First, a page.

Giving to charity may make you feel good and help you lower your tax bill. The IRS offers these nine tips to help ensure your contributions pay off on your tax return.

  1. If you want a tax deduction, you must donate to a qualified charitable organization. You cannot deduct contributions you make to either an individual, a political organization or a political candidate.
  2. You must file Form 1040 and itemize your deductions on Schedule A. If your total deduction for all noncash contributions for the year is more than $500, you must also file Form 8283, Noncash Charitable Contributions, with your tax return.
  3. If you receive a benefit of some kind in return for your contribution, you can only deduct the amount that exceeds the fair market value of the benefit you received. Examples of benefits you may receive in return for your contribution include merchandise, tickets to an event or other goods and services.
  4. Donations of stock or other non-cash property are usually valued at fair market value. Used clothing and household items generally must be in good condition to be deductible. Special rules apply to vehicle donations.
  5. Fair market value is generally the price at which someone can sell the property.
  6. You must have a written record about your donation in order to deduct any cash gift, regardless of the amount. Cash contributions include those made by check or other monetary methods. That written record can be a written statement from the organization, a bank record or a payroll deduction record that substantiates your donation. That documentation should include the name of the organization, the date and amount of the contribution. A telephone bill meets this requirement for text donations if it shows this same information.
  7. To claim a deduction for gifts of cash or property worth $250 or more, you must have a written statement from the qualified organization. The statement must show the amount of the cash or a description of any property given. It must also state whether the organization provided any goods or services in exchange for the gift.
  8. You may use the same document to meet the requirement for a written statement for cash gifts and the requirement for a written acknowledgement for contributions of $250 or more.
  9. If you donate one item or a group of similar items that are valued at more than $5,000, you must also complete Section B of Form 8283. This section generally requires an appraisal by a qualified appraiser.

For more information on charitable contributions, see Publication 526, Charitable Contributions. For information about noncash contributions, see Publication 561, Determining the Value of Donated Property. Forms and publications are available at IRS.gov or by calling 800-TAX-FORM (800-829-3676).

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IRS Tax Tip 2013-44: Two Education Credits Help Pay Higher Education Costs

The American Opportunity Credit and the Lifetime Learning Credit may help you pay for the costs of higher education. If you pay tuition and fees for yourself, your spouse or your dependent you may qualify for these credits.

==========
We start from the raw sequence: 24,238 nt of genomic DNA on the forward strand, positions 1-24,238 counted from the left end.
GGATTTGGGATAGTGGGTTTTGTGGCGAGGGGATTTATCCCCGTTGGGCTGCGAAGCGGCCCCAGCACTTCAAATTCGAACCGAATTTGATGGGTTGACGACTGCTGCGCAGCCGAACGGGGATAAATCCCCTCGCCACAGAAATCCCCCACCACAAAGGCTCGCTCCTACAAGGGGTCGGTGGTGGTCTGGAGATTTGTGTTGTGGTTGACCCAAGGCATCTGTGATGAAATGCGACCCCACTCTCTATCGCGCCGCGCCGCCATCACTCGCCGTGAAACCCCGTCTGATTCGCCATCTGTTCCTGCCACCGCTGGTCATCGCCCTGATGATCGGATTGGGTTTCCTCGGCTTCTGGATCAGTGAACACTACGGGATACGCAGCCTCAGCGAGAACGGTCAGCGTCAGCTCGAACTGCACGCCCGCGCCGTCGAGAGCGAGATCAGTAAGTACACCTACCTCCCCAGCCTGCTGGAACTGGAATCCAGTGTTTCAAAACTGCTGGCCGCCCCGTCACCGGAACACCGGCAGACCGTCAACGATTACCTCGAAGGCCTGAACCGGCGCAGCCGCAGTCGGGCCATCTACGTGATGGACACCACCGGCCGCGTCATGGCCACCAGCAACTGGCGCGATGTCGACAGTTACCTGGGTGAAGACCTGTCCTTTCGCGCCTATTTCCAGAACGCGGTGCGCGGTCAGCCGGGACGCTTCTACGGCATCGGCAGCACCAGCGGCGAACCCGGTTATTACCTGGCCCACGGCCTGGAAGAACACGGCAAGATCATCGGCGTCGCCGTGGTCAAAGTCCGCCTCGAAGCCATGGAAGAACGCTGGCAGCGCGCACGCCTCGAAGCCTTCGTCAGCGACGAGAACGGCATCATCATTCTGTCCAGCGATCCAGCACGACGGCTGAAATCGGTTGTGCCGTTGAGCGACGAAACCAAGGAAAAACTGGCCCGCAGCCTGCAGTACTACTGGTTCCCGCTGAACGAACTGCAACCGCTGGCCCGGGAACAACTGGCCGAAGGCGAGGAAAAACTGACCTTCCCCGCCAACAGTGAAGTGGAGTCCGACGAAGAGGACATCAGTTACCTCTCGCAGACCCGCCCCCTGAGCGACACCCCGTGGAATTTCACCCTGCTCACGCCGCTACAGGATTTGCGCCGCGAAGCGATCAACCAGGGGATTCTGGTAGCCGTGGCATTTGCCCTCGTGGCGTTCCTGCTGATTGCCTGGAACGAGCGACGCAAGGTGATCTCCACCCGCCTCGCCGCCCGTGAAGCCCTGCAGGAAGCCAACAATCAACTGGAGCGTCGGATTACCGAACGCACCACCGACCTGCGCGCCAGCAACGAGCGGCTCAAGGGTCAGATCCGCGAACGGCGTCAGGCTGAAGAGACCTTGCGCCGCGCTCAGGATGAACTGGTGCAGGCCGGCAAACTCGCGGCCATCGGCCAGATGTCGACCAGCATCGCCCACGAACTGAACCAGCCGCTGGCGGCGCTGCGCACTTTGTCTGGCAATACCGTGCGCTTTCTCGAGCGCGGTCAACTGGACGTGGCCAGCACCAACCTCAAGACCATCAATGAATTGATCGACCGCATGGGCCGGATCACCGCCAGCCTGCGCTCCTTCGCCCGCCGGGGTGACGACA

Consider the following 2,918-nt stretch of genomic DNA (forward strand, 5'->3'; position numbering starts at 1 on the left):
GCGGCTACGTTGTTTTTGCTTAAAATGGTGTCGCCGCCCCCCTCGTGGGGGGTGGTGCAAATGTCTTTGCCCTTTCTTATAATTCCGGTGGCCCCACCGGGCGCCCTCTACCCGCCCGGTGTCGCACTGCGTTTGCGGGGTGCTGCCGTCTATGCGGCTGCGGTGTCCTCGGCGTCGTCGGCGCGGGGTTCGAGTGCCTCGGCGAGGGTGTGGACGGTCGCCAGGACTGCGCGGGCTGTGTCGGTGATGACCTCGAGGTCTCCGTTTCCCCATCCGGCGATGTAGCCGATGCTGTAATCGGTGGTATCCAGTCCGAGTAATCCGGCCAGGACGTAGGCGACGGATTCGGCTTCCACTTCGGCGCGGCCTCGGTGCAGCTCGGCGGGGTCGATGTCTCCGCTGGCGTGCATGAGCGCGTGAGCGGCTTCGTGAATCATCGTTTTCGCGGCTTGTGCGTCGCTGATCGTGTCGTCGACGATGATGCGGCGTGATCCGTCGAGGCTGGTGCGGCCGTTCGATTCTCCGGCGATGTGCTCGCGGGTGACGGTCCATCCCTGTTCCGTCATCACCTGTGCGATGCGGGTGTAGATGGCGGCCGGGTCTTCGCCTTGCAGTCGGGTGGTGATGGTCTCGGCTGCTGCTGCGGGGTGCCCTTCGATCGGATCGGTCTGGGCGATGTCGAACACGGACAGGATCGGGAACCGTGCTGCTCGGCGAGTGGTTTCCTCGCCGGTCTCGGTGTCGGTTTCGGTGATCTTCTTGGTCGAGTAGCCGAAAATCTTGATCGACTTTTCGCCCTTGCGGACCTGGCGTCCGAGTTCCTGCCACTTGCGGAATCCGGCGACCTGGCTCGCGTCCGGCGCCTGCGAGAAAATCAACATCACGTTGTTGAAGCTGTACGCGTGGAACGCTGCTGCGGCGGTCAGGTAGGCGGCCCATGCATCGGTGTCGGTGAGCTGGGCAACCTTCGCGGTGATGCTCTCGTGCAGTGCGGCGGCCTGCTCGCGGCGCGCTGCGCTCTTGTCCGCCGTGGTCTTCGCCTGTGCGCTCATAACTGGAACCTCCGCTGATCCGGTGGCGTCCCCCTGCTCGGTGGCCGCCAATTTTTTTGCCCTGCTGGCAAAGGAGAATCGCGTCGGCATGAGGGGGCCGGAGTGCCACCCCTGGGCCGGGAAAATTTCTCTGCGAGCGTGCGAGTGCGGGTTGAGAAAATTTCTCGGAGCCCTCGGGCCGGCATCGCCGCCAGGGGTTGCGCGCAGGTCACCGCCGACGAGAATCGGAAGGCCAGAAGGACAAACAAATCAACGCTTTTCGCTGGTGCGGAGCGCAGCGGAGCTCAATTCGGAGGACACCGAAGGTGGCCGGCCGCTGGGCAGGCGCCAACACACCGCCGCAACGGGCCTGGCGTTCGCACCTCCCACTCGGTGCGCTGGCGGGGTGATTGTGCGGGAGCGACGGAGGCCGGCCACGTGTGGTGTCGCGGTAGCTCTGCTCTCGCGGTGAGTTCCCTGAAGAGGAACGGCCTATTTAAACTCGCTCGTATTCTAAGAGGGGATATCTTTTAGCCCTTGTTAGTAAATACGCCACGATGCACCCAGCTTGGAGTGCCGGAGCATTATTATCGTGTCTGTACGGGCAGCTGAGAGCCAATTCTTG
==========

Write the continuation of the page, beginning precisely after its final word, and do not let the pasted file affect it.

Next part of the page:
Here are some facts the IRS wants you to know about these important credits:

The American Opportunity Credit

  • The AOTC is worth up to $2,500 per eligible student.
  • The credit is available for the first four years of higher education at an eligible college, university or vocational school.
  • The credit lowers your taxes and is partially refundable. This means you could get a refund of up to $1,000 even if you owe zero tax.
  • An eligible student must be working toward a degree, certificate or other recognized credential.
  • The student must be enrolled at least half time for at least one academic period that began during the year.
  • You generally can claim the costs of tuition and required fees, books and other required course materials. Other expenses, such as room and board, do not qualify.

The Lifetime Learning Credit

  • The credit is worth up to $2,000 per tax return per year. The yearly limit applies no matter how many students are eligible for the credit.
  • The credit is nonrefundable. This means the amount you can claim is limited to the amount of tax you owe.
  • The credit is available for all years of higher education. This includes courses taken to acquire or improve job skills.
  • You can claim the costs of tuition and fees required for enrollment or attendance. This includes amounts you were required to pay to the institution for course-related books, supplies and equipment.

You cannot claim either of these credits if someone else claims you as a dependent on his or her tax return. Both credits are subject to income limitations and may be reduced or eliminated depending on your income.

Keep in mind that you can’t claim both credits for the same student in the same year. You may not claim both credits for the same expense. Parents or students claiming either credit should receive a Form 1098-T, Tuition Statement, from their educational institution. You should make sure it is complete and correct.

Find out more details about these credits and other college tax benefits in Publication 970, Tax Benefits for Education. You can get the booklet at IRS.gov or by calling 800-TAX-FORM (800-829-3676).

Additional IRS Resources:

  • Publication 970, Tax Benefits for Education
  • Form 8863, Education Credits (American Opportunity and Lifetime Learning Credits)